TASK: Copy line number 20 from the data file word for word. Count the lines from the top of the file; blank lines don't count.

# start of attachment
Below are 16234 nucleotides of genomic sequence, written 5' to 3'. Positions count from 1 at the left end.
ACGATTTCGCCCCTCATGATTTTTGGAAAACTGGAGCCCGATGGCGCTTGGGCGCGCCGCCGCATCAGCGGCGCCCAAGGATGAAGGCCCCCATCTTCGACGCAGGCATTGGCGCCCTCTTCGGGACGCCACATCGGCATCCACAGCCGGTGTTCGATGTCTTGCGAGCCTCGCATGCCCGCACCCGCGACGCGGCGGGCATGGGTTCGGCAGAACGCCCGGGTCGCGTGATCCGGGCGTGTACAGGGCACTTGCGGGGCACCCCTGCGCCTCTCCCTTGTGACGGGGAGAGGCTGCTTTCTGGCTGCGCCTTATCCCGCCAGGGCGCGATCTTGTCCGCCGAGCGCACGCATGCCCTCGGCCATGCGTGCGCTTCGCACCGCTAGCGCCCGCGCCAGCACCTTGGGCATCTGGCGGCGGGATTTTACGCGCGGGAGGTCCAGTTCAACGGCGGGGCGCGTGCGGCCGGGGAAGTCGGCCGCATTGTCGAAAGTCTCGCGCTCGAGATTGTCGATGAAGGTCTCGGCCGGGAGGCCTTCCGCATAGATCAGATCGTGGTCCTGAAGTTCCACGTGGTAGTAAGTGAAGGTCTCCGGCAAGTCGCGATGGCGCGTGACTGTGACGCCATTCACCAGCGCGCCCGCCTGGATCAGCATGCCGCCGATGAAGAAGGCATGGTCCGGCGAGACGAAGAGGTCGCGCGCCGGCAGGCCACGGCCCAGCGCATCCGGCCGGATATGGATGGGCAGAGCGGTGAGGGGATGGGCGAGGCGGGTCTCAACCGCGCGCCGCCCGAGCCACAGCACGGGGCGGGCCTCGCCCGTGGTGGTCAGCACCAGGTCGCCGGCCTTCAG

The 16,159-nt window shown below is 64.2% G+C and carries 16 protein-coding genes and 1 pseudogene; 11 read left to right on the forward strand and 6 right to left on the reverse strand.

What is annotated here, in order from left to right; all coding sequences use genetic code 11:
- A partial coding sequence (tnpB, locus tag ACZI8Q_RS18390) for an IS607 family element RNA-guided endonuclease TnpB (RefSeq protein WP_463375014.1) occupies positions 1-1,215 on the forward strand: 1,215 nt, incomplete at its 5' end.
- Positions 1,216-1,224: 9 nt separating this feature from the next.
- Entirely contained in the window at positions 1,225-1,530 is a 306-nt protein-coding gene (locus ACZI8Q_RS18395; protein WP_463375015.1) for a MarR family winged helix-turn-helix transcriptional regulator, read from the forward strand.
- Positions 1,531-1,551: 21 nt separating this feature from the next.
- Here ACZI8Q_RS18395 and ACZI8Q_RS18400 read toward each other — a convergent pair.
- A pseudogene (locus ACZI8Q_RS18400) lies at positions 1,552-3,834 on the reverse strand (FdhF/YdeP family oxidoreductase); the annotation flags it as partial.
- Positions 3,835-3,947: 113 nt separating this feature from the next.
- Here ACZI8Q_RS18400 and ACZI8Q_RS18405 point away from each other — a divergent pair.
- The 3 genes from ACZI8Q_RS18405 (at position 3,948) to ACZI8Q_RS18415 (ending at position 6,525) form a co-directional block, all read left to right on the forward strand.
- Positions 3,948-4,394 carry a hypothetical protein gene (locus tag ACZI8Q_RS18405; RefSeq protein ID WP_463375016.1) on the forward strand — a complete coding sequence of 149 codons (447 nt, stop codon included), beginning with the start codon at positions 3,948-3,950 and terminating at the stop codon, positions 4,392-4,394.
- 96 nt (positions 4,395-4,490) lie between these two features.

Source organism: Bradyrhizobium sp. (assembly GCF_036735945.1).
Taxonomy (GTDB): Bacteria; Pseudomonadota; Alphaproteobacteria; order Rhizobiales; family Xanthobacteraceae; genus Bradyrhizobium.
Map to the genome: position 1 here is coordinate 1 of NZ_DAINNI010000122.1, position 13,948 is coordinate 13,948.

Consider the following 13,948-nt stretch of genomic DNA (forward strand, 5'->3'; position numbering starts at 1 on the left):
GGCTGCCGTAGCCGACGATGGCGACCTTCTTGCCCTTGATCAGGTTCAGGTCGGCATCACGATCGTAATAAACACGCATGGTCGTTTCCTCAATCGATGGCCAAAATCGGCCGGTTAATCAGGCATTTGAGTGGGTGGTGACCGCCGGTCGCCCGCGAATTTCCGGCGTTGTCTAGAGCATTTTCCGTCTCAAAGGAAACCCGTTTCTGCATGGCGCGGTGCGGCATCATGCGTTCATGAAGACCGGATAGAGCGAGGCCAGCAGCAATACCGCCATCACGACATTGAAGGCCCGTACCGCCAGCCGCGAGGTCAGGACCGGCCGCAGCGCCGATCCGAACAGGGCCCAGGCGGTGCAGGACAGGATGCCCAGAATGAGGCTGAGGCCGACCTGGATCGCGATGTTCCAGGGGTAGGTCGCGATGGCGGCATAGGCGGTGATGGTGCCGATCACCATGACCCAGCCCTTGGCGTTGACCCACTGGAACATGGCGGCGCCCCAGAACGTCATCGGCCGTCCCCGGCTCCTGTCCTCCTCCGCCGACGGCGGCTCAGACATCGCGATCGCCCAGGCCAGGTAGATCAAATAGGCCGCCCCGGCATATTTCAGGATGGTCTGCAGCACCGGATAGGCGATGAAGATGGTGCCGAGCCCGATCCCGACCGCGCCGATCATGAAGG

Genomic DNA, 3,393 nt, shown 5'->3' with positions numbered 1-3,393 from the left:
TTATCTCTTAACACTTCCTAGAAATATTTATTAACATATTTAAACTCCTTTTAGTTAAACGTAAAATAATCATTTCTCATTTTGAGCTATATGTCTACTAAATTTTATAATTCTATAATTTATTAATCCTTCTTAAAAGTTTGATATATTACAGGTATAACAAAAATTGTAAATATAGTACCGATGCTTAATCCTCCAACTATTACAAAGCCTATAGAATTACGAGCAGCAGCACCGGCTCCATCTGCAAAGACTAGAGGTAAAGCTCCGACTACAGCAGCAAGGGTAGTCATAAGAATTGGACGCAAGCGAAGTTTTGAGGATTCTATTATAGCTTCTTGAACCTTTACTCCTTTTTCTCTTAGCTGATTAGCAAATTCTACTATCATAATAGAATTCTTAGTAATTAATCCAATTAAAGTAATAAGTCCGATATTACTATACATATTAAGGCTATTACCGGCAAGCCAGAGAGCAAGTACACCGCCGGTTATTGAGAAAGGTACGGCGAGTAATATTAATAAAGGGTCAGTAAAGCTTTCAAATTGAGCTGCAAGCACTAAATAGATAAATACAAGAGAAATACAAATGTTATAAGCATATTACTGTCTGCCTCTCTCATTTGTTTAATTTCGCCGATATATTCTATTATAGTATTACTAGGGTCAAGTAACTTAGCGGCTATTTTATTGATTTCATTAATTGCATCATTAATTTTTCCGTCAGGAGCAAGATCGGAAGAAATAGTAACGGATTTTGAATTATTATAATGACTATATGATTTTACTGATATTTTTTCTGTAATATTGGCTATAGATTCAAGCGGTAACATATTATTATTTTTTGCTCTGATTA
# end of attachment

GGCTGCCGTAGCCGACGATGGCGACCTTCTTGCCCTTGATCAGGTTCAGGTCGGCATCACGATCGTAATAAACACGCATGGTCGTTTCCTCAATCGATGGCCAAAATCGGCCGGTTAATCAGGCATTTGAGTGGGTGGTGACCGCCGGTCGCCCGCGAATTTCCGGCGTTGTCTAGAGCATTTTCCGTCTCAAAGGAAACCCGTTTCTGCATGGCGCGGTGCGGCATCATGCGTTCATGAAGACCGGATAGAGCGAGGCCAGCAGCAATACCGCCATCACGACATTGAAGGCCCGTACCGCCAGCCGCGAGGTCAGGACCGGCCGCAGCGCCGATCCGAACAGGGCCCAGGCGGTGCAGGACAGGATGCCCAGAATGAGGCTGAGGCCGACCTGGATCGCGATGTTCCAGGGGTAGGTCGCGATGGCGGCATAGGCGGTGATGGTGCCGATCACCATGACCCAGCCCTTGGCGTTGACCCACTGGAACATGGCGGCGCCCCAGAACGTCATCGGCCGTCCCCGGCTCCTGTCCTCCTCCGCCGACGGCGGCTCAGACATCGCGATCGCCCAGGCCAGGTAGATCAAATAGGCCGCCCCGGCATATTTCAGGATGGTCTGCAGCACCGGATAGGCGATGAAGATGGTGCCGAGCCCGATCCCGACCGCGCCGATCATGAAGG